Adults, even ultra running adults, enjoy consuming adult beverages. It’s one of the privileges that comes with being a grown-up. I try to not overindulge because I don’t enjoy the feeling of sweating out toxic fumes while on my Saturday morning long run. But there is something worse than a regular hangover: The combination of late-night drinking and late-night ultrasignup sessions. Liquor bottles have warning labels on them. The surgeon general points out that alcohol consumption may have negative consequences. The Ultrasignup website has no such warning label, but it probably should. Or maybe it could require chronic offenders to use an interlock device before logging in. Every time I wake up fuzzy-brained with a dim recollection of registering for yet another epic race, I swear it’s the last, but somehow it keeps happening.
The thing is, alcohol gets rid of inhibitions. Hardcore introverts like me can appreciate this. We tend to overthink everything, weigh all possible responses in any given situation, then miss the opportunity to respond because too much time has passed. But after a glass of wine or two, we no longer filter everything we say. We no longer ask ourselves things like: Will the person next to me be offended? Will his feelings get hurt? Will she think I’m an idiot? Instead, we blurt out our opinions and let the chips fall where they may, which would have happened sooner or later anyway. That’s why alcohol is considered such a great social lubricant, the Body Glide of human relationships.
Alcohol also makes us feel more confident. Our insecurities and nagging self-doubts disappear. When under the influence, chances are we don’t need to listen to Ken Chlouber’s motivational pre-Leadville speech because we are already 100 percent sure that we can do more than we think we can. We tend to feel stronger, younger, more attractive, more interesting. Our wrinkles smooth out, our eyes sparkle, our jeans fit better – at least in our minds, at least for a couple of hours.
As if this were not enough, there’s a third effect: we are not the only ones getting photoshopped. Alcohol makes other people we meet seem more interesting, more attractive, more appealing. Their wrinkles smooth out, their eyes sparkle. What they say sounds smart and funny. They make us laugh. They make us want to get to know them – at least until we’re sober again.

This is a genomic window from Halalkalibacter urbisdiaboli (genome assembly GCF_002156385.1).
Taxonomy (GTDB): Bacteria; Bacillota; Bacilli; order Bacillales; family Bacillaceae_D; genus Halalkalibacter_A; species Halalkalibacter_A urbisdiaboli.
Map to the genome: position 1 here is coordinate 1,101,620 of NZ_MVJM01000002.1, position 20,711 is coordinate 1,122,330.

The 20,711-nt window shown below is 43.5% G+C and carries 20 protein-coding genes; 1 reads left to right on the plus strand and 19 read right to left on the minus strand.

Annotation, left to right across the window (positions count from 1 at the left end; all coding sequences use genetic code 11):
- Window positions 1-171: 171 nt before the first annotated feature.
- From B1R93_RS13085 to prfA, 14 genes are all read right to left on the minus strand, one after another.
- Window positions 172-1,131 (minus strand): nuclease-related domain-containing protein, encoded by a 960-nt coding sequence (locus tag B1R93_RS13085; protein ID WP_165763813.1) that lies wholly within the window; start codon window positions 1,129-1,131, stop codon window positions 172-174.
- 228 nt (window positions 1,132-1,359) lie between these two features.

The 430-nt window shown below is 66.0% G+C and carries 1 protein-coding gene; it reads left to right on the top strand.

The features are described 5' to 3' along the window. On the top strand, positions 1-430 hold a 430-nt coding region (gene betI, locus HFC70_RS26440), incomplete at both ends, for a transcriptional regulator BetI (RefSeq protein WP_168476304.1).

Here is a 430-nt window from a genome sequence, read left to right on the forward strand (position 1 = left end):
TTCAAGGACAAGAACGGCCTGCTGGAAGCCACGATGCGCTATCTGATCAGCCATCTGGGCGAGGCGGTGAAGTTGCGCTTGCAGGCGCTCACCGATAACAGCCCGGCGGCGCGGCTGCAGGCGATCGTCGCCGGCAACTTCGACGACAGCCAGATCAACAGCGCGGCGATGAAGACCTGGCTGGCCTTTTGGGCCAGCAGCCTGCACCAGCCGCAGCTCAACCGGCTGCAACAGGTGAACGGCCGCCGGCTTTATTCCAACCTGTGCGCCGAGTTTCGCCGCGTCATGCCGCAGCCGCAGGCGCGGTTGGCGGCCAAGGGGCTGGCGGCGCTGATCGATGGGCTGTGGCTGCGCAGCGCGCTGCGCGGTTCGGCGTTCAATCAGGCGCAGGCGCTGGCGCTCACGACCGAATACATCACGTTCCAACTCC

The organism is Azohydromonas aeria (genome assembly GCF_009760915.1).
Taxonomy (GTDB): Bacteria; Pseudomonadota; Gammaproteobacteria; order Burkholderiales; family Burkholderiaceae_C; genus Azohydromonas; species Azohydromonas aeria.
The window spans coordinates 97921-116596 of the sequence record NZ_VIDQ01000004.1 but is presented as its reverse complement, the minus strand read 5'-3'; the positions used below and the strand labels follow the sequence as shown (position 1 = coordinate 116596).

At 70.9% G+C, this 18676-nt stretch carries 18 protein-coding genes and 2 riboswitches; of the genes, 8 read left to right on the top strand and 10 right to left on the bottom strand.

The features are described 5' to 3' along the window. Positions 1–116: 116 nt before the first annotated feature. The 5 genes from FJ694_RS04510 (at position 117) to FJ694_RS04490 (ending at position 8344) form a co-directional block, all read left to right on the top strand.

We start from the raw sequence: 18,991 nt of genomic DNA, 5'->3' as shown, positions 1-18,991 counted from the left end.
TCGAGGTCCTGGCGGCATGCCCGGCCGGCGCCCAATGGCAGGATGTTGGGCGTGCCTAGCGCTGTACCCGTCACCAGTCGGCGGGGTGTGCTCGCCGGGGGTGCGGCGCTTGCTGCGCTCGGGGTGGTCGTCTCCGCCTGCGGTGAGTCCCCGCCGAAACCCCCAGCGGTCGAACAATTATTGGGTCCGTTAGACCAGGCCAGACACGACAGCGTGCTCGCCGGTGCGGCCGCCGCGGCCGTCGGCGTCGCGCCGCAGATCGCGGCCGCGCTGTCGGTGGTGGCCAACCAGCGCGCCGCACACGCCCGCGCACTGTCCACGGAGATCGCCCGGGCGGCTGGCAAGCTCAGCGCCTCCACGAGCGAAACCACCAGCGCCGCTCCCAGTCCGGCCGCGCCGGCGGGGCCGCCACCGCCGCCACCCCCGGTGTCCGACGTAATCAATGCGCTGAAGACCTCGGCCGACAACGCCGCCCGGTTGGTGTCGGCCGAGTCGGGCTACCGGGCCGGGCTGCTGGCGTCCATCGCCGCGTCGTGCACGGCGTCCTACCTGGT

Taken together, these effects can create embarrassing situations, especially while we’re still too young to know better, like waking up in a strange apartment with no clear recollection of what happened the night before or how we got there. In the harsh light of early morning, the rash decisions we made in those days may seem questionable, yet we have to live with their consequences. Growing up means growing out of irresponsible behavior of that nature.
I wish I could say that, as a happily married woman in her mid-forties, these experiences are all behind me, stored safely in the closet labeled “Silly Stuff I Did Long Ago In My Youth.” Yet, this would not be completely honest. True, nowadays an occasional girls’ night out at a bar is a harmless diversion. We listen to some music, have some wine, laugh a lot, and go home. The next morning might bring a mild headache, but no serious regrets. I wish I could say the same for my late-night activities on Ultrasignup.
Another glass of Pinot Grigio after dinner seems harmless enough. Another glass of Pinot Grigio while casually checking the Ultrasignup Hotlist is a different story. First, the alcohol breaks down my inhibitions. Do I have the time? The money? The voice of reason in my head that reminds me of my budget, and of my other responsibilities, other weekend obligations, quiets down as voice of my FOMO gets louder and louder:
“All your facebook friends are running this one! There are only 87 spots left! It’s only $238.47, a bargain! You don’t need things like a haircut or new tires! Your family won’t mind if you miss an important birthday celebration!” And so on.
(The glass is half empty by now)
At the same time, all my insecurities take a back seat – next to the voice of reason, probably. In their place, a boisterous, overconfident side of myself makes a rare appearance as I look at the race info and the list of entrants: “This doesn’t look so difficult. What’s 20 000 feet of gain? Average temperature of 95 degrees? I can handle that! And sure, three weeks is enough time to recover from a tough 100k. Oh, look, my friend x is running it. If she is tough enough, I am, too! No, Im tougher!” And so on.
(The glass is empty. I pour another. My credit card has crept out of its wallet.)
I look at the race website. It looks beautiful, like most ultras. Wine makes it look even more beautiful. Pictures of rolling singletrack through golden aspens beckon seductively from the page – or snow-capped mountains, deep forest, red deserts. The alcohol makes me forget their flip sides, i.e. The ultra warts and wrinkles: heat, cold, oxygen deprivation, sleep deprivation, mosquitoes, sand-filled shoes, blisters, bloody knees, or a combination thereof.
I return to Ultrasignup, straight to the registration button. In that crucial moment of wine-induced ecstasy, I don’t see the pain, the mud, the exhaustion. I only see the beauty.
(I have initialed the waiver. I have typed in my credit card number. My glass is empty. I go to bed happy).
The next morning, I look at the confirmation email in my inbox. My memories are a bit hazy, but the email is there. The money has left my checking account. I pour a cup of coffee, then face the consequences of my actions like the grown-up that I am. And I lace up my running shoes. It’s time to train.
Have you ever been guilty of RUI (Registering under the Influence)? Please let me know!
In the meantime, it is good to be alive and running, sober or not.